One of the faithful visitors to this blog recently posted a comment that referred to the "suburban housewife on Mars" motif. The phrase reminds me of the old TV series THE JETSONS. Aside from the robot maid and gadgetry such as personal space shuttles instead of cars, the Jetson household looked like a stereotypical middle-class American family of the 1950s, as seen on dozens of mundane sitcoms. It effect, it simply projected that family structure forward in history just as THE FLINTSTONES projected it backward. In earlier decades, classic SF writers didn't always use any more imagination in this area. The original STAR TREK fell short of its potential in this regard. Except for the occasional standout character such as the Vulcan matriarch in “Amok Time,” many of the adult alien females encountered by the Enterprise seemed to exist mainly for Captain Kirk to seduce. In Robert Heinlein's HAVE SPACE SUIT, WILL TRAVEL, Earth has a permanent settlement on the moon, but the teenage protagonist's mother appears to be a fifties-style housewife. In Heinlein's PODKAYNE OF MARS, Podkayne's mother is a career woman, but female spaceship officers seem to be relegated to supporting rather than commanding roles. His later work allows more scope for experimentation in family structures, however; in the former penal colony of THE MOON IS A HARSH MISTRESS and the distant future of TIME ENOUGH FOR LOVE, all careers are open to both sexes, and various forms of marriage in addition to traditional monogamy are common.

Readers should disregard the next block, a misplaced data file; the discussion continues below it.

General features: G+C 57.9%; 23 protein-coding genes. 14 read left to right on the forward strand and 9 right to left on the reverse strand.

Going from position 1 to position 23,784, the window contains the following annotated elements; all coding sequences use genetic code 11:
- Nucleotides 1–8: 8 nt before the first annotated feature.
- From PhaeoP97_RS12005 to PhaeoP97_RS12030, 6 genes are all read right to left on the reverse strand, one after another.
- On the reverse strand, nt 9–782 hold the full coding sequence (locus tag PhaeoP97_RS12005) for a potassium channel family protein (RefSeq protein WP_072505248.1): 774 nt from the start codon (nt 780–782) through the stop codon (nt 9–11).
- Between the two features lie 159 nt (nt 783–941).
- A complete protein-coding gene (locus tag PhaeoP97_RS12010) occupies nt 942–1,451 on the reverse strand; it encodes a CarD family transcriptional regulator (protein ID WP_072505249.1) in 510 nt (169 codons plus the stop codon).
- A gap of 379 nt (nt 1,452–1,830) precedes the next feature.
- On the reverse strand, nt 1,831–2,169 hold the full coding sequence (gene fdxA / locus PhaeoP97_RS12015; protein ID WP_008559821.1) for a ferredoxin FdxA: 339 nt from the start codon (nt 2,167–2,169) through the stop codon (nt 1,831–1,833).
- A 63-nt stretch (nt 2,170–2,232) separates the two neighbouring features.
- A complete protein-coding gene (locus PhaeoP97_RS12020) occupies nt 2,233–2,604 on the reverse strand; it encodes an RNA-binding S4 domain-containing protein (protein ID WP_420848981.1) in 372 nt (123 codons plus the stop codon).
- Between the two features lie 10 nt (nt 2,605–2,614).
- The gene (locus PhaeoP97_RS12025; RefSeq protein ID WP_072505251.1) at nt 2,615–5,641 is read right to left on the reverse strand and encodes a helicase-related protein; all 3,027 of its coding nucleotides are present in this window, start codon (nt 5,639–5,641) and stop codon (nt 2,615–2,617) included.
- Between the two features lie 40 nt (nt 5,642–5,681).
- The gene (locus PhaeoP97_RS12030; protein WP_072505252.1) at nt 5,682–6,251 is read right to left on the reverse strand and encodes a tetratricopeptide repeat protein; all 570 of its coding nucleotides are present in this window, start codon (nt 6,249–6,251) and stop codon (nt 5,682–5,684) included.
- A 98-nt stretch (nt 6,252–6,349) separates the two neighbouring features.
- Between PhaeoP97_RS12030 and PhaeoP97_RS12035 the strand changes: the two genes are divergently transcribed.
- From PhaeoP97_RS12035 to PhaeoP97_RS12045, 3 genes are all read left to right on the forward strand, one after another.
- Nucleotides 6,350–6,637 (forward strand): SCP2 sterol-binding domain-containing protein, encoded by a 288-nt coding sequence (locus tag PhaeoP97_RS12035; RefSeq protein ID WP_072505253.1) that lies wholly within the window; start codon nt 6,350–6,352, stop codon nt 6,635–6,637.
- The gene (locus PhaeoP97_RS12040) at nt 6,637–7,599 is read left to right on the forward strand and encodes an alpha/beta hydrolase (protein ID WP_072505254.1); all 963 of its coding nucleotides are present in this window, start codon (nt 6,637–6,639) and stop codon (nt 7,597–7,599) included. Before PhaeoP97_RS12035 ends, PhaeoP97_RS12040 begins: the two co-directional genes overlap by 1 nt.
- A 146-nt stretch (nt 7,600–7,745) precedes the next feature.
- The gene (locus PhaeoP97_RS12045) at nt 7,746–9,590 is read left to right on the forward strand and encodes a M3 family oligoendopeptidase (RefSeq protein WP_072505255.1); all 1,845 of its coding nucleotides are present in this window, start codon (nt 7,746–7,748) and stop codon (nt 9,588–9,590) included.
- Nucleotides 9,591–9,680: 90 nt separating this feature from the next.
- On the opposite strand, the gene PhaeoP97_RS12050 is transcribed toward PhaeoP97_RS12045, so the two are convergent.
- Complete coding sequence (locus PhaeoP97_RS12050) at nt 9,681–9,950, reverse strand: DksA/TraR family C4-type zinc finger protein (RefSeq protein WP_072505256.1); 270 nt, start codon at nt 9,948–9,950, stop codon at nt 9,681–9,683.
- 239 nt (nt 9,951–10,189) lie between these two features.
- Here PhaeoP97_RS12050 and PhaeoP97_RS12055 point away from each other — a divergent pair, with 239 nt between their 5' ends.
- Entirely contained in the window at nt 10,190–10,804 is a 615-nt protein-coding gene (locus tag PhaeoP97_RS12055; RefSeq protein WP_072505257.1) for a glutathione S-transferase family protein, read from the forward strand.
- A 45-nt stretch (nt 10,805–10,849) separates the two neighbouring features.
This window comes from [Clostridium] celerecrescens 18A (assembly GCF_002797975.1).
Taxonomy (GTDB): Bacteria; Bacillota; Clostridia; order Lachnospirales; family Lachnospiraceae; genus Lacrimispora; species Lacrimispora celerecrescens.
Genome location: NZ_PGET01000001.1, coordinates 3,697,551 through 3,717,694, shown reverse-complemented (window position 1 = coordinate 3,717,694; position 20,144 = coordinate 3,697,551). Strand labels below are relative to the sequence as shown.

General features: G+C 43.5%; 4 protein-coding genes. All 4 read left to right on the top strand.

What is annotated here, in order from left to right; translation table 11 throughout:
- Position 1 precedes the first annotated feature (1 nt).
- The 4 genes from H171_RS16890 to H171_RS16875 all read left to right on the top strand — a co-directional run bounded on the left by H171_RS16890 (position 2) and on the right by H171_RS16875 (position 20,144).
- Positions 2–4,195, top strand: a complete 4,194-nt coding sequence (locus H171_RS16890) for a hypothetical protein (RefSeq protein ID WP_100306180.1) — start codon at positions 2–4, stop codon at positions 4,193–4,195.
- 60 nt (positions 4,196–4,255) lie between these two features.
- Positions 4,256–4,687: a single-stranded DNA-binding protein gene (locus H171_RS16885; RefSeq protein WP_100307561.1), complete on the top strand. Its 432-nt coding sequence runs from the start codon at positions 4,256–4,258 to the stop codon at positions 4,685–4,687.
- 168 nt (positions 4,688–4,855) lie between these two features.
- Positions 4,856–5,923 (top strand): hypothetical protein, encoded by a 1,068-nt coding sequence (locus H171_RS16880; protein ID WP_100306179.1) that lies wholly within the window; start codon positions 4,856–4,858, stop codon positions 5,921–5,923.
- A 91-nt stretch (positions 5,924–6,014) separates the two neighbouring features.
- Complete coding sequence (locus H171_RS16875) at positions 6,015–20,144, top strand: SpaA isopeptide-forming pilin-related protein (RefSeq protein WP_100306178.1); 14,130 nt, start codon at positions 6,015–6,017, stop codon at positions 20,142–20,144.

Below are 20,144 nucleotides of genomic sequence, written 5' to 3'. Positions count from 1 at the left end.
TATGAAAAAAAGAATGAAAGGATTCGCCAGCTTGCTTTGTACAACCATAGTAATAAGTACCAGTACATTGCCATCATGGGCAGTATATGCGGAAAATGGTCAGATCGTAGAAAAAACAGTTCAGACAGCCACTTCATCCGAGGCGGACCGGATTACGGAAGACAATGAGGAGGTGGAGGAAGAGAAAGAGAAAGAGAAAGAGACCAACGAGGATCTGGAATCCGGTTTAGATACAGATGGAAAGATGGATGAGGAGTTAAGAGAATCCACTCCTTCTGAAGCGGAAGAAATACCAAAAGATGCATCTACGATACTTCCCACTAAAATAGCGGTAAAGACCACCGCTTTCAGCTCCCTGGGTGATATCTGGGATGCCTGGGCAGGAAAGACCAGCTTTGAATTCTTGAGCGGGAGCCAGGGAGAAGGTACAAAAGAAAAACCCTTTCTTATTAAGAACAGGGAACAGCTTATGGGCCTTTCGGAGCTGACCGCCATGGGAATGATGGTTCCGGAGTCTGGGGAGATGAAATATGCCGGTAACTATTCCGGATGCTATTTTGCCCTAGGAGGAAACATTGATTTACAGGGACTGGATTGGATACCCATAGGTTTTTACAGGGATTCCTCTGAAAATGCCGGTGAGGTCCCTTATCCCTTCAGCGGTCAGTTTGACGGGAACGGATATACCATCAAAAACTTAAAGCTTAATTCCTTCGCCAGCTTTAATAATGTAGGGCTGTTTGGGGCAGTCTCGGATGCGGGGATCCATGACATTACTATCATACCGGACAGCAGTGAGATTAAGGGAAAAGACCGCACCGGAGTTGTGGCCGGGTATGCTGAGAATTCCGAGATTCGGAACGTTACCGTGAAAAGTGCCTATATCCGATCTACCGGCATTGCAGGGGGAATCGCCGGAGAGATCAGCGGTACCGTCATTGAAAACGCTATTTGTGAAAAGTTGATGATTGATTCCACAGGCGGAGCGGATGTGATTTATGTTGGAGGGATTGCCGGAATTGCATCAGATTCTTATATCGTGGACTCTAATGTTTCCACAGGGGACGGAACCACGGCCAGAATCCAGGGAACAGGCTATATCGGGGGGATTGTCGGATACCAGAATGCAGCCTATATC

I have no doubt that as long as our species remains recognizably human, we'll have marriage and family in some form, for the mutual emotional and financial support of adults and the care of offspring. The evolution of the Israeli kibbutz system has shown that, given a choice, most people do want to bring up their children in family units rather than a communal arrangement. The biblical book of Genesis contains stories of love and marriage that we have no trouble identifying with. If those social institutions haven't become unrecognizable or extinct over the past three or four thousand years, they aren't likely to vanish in the next century or two as a result of technological changes that are trivial compared to the shift from an economy of desert nomads to the global computer culture of our time. Still, it seems unlikely that marriage and reproductive patterns of future eras will look exactly like those practiced by our parents or grandparents, or even ourselves. In today's Baltimore SUN there's a story about a court decision allowing a birth certificate to be issued with the mother's name left blank (analogous to the way it has been possible to leave a father unidentified all along). A single man had hired an egg donor to conceive and a surrogate gestational mother to bear his baby, and both he and the surrogate wanted to ensure that she would have no legal obligation to the baby. So part of the BRAVE NEW WORLD reproductive future has already arrived. In the imagined future of PODKAYNE OF MARS, it's not uncommon for young parents to conceive and gestate babies as close together as the mother's health allows, then have them frozen (placed in cryogenetic suspended animation) until the parents' career patterns allow them to provide the children with optimal amount of attention as well as material resources; as Heinlein's narrator puts it, this plan resolves the conflict between the best biological stage to bear offspring and the best social and economic stage to rear them. I doubt that any such technological innovations will become the norm for the majority. Compared to the old-fashioned way of pregnancy and birth, they're too much trouble and, for the foreseeable future, will probably remain too expensive for many working parents.